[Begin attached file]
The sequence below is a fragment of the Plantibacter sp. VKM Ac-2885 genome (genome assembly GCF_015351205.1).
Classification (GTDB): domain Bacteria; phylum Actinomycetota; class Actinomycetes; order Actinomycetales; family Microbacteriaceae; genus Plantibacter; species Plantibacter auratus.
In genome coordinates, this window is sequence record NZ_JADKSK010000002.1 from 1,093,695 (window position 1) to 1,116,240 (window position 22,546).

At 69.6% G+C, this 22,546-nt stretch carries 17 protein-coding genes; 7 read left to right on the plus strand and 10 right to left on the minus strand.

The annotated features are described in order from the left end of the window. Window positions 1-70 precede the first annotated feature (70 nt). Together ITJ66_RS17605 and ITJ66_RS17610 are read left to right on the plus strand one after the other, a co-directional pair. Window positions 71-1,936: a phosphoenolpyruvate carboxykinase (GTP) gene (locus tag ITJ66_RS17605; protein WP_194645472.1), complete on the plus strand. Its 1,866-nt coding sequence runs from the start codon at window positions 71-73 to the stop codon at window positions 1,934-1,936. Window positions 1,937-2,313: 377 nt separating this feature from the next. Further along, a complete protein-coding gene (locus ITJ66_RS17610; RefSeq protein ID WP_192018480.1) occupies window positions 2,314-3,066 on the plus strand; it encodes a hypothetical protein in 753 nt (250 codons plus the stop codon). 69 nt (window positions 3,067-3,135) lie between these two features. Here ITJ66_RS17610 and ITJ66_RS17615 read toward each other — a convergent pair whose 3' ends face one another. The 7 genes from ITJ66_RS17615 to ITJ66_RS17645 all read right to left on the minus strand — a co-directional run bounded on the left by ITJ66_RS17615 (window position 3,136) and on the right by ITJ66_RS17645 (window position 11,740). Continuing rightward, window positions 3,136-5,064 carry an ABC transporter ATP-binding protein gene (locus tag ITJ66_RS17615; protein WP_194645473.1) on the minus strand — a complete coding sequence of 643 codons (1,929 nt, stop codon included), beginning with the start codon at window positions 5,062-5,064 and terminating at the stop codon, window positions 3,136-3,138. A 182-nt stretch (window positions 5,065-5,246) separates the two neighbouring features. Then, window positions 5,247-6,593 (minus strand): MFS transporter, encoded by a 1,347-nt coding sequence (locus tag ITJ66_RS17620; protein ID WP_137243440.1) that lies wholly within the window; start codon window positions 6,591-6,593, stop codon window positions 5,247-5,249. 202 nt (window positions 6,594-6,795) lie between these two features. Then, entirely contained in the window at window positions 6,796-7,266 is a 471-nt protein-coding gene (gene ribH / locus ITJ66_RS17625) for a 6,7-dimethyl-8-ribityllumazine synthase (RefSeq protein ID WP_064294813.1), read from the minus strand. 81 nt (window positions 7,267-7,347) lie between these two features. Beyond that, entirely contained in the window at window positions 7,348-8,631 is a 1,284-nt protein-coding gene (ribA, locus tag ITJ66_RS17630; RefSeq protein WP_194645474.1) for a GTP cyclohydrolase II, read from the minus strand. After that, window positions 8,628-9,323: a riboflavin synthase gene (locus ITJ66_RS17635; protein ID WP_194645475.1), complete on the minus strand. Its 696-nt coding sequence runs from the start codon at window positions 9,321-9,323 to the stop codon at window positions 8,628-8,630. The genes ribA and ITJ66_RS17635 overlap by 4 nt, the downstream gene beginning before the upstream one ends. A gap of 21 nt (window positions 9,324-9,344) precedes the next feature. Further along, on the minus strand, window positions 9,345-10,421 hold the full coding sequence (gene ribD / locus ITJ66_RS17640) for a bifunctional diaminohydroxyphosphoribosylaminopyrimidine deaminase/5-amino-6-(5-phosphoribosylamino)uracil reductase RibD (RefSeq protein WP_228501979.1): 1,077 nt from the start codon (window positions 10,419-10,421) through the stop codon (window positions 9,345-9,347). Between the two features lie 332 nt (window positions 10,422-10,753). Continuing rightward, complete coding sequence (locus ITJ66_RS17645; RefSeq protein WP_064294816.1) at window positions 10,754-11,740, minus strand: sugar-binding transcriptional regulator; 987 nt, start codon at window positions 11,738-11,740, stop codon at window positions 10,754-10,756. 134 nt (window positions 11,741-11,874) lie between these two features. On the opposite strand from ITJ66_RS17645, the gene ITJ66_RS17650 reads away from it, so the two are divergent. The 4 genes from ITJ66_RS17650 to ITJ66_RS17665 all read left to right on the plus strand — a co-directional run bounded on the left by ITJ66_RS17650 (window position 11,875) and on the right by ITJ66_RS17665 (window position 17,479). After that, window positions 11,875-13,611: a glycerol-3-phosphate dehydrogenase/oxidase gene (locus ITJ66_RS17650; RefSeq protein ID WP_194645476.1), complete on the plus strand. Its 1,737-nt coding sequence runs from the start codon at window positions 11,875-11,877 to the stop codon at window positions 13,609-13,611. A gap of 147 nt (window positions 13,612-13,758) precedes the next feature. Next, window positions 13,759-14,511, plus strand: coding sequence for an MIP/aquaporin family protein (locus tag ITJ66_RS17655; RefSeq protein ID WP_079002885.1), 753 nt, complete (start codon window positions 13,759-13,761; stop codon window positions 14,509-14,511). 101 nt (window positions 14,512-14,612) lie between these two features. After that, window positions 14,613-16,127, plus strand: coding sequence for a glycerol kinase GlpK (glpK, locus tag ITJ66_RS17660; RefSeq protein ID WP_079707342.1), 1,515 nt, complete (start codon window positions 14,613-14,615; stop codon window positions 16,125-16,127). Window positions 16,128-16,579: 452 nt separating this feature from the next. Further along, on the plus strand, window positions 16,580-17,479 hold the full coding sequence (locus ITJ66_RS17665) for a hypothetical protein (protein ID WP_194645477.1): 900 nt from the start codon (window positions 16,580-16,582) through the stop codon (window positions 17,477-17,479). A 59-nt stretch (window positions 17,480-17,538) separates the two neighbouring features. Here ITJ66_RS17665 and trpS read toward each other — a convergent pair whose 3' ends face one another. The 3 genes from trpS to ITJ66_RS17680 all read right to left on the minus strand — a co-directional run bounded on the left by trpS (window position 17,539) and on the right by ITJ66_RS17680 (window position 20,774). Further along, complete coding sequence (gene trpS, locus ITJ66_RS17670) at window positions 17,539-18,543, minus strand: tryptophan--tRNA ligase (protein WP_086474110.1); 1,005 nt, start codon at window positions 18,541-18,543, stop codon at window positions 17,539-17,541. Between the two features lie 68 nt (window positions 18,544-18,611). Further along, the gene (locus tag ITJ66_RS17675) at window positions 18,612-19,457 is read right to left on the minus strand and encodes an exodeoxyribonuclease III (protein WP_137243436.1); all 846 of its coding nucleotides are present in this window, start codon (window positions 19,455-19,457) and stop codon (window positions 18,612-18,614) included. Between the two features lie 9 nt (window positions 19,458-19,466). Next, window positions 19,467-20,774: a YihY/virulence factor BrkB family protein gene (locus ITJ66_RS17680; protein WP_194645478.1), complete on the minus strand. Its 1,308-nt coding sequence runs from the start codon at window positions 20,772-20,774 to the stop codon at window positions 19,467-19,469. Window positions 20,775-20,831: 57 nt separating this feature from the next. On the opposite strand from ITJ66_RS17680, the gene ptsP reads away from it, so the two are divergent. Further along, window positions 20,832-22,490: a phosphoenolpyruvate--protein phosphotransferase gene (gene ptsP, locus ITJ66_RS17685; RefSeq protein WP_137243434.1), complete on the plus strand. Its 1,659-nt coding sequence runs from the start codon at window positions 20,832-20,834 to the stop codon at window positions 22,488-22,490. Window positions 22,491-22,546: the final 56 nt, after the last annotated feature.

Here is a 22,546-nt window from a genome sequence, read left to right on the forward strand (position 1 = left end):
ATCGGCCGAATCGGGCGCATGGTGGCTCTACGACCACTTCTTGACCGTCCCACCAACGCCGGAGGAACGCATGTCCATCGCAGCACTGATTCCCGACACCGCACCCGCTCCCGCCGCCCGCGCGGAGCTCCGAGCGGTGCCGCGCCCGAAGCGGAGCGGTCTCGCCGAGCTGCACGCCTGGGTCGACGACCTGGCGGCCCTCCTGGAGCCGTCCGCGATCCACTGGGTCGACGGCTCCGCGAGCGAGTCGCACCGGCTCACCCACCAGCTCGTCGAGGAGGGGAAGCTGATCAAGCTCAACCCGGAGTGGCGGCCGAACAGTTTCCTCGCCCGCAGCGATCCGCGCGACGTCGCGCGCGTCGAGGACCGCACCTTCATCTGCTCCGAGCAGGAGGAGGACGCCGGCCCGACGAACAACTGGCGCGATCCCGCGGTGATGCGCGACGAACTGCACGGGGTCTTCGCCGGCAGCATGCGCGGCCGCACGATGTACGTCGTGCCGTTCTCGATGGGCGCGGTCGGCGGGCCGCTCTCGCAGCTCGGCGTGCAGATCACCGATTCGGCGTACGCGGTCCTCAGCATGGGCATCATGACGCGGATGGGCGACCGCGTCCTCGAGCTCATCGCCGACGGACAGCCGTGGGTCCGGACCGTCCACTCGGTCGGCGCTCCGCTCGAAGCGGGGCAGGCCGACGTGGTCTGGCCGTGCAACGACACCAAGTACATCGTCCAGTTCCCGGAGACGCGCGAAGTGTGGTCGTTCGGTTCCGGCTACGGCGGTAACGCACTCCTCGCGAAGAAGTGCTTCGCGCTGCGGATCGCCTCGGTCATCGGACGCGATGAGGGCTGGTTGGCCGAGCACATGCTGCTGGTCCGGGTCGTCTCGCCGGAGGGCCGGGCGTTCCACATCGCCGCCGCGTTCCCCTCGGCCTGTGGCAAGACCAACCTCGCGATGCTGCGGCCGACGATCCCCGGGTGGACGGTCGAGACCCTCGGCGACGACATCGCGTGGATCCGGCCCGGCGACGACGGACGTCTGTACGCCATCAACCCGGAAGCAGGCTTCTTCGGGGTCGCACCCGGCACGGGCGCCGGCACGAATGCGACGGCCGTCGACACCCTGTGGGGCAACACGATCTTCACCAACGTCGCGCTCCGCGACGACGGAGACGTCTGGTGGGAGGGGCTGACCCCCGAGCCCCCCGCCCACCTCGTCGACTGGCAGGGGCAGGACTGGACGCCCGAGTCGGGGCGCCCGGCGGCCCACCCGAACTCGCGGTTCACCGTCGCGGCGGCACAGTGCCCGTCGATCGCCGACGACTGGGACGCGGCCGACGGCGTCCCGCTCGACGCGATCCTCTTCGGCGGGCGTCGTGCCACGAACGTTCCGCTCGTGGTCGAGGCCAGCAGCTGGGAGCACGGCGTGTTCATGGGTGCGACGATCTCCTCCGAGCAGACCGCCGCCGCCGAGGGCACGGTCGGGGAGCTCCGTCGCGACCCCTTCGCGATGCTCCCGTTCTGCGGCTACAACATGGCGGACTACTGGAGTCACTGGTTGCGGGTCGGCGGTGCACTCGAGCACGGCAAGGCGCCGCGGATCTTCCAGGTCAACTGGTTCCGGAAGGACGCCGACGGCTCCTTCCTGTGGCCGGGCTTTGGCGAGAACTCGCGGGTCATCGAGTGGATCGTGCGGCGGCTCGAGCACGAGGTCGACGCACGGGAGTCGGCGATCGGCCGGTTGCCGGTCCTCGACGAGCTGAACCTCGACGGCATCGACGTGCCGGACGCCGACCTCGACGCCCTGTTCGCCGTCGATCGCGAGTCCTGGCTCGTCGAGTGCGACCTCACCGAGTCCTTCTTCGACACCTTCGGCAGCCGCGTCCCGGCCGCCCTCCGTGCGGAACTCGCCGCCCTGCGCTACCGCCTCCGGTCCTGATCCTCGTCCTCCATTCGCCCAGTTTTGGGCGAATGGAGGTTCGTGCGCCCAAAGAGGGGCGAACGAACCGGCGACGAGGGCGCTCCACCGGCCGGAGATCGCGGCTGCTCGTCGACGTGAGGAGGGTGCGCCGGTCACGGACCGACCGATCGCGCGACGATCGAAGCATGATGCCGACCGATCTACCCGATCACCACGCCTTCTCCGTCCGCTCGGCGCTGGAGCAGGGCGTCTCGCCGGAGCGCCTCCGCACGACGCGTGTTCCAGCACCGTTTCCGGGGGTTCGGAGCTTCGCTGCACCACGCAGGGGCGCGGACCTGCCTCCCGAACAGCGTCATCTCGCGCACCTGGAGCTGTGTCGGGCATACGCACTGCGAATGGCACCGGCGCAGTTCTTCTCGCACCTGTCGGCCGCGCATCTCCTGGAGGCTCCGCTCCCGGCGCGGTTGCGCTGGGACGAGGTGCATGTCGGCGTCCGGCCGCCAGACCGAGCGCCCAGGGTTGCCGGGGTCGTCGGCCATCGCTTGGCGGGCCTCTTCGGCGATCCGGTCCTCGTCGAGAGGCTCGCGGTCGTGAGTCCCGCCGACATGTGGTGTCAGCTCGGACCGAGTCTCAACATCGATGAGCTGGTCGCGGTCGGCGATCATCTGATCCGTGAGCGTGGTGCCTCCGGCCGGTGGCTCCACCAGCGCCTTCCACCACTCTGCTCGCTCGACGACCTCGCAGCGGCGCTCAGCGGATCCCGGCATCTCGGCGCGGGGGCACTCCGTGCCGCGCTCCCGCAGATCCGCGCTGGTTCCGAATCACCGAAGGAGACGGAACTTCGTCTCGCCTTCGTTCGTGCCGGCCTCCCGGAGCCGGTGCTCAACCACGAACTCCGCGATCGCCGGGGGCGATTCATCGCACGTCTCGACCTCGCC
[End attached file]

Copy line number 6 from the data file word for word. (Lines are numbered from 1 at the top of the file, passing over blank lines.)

Here is a 22,546-nt window from a genome sequence, read left to right on the forward strand (position 1 = left end):